After months of hard work, what is more rewarding than a break away? They say travel broadens the mind and road tripping, in particular, is a great way to see the scenery and take in the atmosphere of a new country. If you plan on renting a car or taking your car abroad we have some helpful tips to keep you safe.
Thorough planning is of utmost importance, unless you really are looking to quite literally lose yourself. Research the country, familiarise yourself with the road and have a look at the weather forecast. Plan the route and assess the challenges you might encounter. Firstly, are you confident in your ability to drive on the other side of the road? Are there tolls? Where are the petrol stations?
We strongly advise you to service your vehicle before leaving the UK. Make sure that you check your oil and water. Check the cost of fuel in advance and incorporate the expense into your overall budget.
When driving abroad, it is essential that you hold a valid licence. If you are from the United Kingdom then your driver’s licence is valid in the EU and European Economic Area countries and Switzerland. If driving outside of the EU or EEA you may need an International Driving Permit which you can get at your local Post Office. This costs just £5.50.
Before you set off on your well-deserved break check for any delays or potential delays. The Foreign and Commonwealth Office offers updates on any cross channel delays.
Seat Belt Laws
In the UK it is illegal to drive without a fastened seat belt. Since 2006 wearing a seat belt is mandatory in the EU. If you are driving in a country that does not legally require seat belts, we urge you to wear one anyway – it is the most fundamental way to enhance safety in a vehicle.
If you are driving on a variety of roads check out the speed limits before you go. Contrary to popular belief not all autobahns are unlimited and even on roads which are, driving at higher speeds comes with its own risks.
In Europe the speed limit in built-up areas averages at 50km/h. Outside built-up areas, including dual carriage ways, speed limits vary but they tend to be between 80 – 100km/h in Europe. Motorways average at 120km/h but some countries such as Denmark advocate lower speeds.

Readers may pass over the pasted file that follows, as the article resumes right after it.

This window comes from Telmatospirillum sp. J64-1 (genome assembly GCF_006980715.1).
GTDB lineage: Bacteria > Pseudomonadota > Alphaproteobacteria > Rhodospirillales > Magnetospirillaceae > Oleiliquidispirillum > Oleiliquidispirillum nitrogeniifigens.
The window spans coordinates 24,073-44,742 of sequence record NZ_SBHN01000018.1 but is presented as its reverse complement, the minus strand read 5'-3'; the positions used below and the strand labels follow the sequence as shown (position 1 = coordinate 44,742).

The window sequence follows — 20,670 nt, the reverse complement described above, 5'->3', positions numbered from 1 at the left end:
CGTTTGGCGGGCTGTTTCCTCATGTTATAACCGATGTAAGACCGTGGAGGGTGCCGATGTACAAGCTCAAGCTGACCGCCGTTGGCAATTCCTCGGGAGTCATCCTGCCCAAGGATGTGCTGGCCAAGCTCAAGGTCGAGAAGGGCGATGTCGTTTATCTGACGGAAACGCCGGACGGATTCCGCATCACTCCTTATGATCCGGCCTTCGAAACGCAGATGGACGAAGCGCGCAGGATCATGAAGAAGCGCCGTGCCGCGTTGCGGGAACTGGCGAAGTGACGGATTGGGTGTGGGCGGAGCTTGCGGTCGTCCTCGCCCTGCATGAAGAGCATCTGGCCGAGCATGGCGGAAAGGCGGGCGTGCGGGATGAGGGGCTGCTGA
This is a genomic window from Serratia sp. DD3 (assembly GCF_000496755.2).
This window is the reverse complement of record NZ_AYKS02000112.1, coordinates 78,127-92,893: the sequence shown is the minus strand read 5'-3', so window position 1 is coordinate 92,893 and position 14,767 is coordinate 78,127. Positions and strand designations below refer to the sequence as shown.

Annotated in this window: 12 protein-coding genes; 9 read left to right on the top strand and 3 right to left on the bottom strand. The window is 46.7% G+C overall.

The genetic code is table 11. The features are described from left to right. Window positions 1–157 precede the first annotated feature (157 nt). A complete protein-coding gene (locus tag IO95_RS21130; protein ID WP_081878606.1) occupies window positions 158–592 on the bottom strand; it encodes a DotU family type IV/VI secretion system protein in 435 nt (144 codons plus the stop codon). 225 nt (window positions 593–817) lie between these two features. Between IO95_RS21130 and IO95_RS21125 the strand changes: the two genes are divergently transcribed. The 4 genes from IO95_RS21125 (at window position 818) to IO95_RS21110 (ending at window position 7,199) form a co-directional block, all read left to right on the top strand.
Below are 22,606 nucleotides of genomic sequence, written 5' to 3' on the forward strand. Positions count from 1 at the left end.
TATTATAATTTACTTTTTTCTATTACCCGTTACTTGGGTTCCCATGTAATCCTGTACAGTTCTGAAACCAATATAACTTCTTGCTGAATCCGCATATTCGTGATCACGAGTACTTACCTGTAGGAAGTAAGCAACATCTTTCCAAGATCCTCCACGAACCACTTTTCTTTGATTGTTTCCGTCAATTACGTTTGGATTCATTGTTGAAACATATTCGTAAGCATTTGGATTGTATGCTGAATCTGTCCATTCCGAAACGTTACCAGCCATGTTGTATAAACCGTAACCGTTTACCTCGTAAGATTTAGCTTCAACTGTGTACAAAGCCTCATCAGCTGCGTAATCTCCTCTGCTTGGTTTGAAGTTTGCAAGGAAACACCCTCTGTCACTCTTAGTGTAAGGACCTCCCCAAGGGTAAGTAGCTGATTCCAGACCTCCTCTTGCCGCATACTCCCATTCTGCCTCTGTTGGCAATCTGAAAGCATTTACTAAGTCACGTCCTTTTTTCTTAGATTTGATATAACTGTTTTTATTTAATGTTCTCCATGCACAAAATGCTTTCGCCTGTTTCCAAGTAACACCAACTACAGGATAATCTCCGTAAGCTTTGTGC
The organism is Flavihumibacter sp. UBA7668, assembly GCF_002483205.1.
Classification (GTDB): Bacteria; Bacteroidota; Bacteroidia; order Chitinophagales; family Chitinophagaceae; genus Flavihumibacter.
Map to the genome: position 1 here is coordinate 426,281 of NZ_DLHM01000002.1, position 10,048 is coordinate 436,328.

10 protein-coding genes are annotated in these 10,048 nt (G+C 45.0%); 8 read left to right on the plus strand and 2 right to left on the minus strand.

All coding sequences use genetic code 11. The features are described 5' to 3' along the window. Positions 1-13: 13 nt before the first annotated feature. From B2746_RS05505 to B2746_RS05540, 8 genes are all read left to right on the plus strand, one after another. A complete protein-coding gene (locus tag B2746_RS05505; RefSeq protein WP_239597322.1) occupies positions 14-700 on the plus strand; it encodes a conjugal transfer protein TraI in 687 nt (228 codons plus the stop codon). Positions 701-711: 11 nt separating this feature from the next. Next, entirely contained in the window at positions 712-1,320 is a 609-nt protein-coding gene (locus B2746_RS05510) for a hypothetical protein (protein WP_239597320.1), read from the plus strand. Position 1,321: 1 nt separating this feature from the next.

Laws do vary from country to country.
In France for example, the law demands that cars have NF approved breathalysers. This law is strongly enforced.
French law states that if you have three years of experience, the alcohol limit is 0.2 grams per litre. For experienced drivers and motorcyclists the limit is 0.5 grams per litre.
However in Germany there is a zero tolerance policy to drink driving. You many not drink and drive at all. The German authorities are strict in their treatment of drivers who breach this law.
Accidents and Precautions
Accidents do happen. Always remember, if possible, to remain calm and contact your insurance provider. Each country has their own protocol for dealing with accidents. From October 2008 all drivers in France, including drivers of cars registered outside of France, must have one warning triangle and one reflective jacket in their vehicle. Penalties are spot fines of €90 – €135.
French motorways are privately managed, you are not allowed to request your own assistance company to attend to you if you break down. If you break down you should use the orange emergency telephones which are situated every 2km along main roads and motorways to call the police or the official breakdown service operating in that area. Alternatively, if no orange telephone is available motorists should call the emergency services by dialling 112.
Before you set off on your holiday, we recommend you check in with your insurance company to ensure your policy covers you for travelling abroad.
GPS & Maps
Bring a GPS to help navigate the roads. We would also suggest an old fashioned map for back up. Satellite signals are not always reliable but maps are. Buy one before you go and chart your trip. If travelling with children this could be a great way of teaching them independence and geography.
It is worth noting that the use or possession of devices to detect police radar is illegal in all European countries. As are using Sat Nav devices with speed camera location warnings in France. Penalties can include a fine, driving ban or even prison.
Whether travelling in the summer or winter take heed of the weather conditions in the country you are travelling to. Rain, hail or shine, be prepared. In France, they have a different speed limit for wet weather conditions.
If you are uncertain of any driving and motoring laws, we advise you to check the relevant country’s local embassy for further information.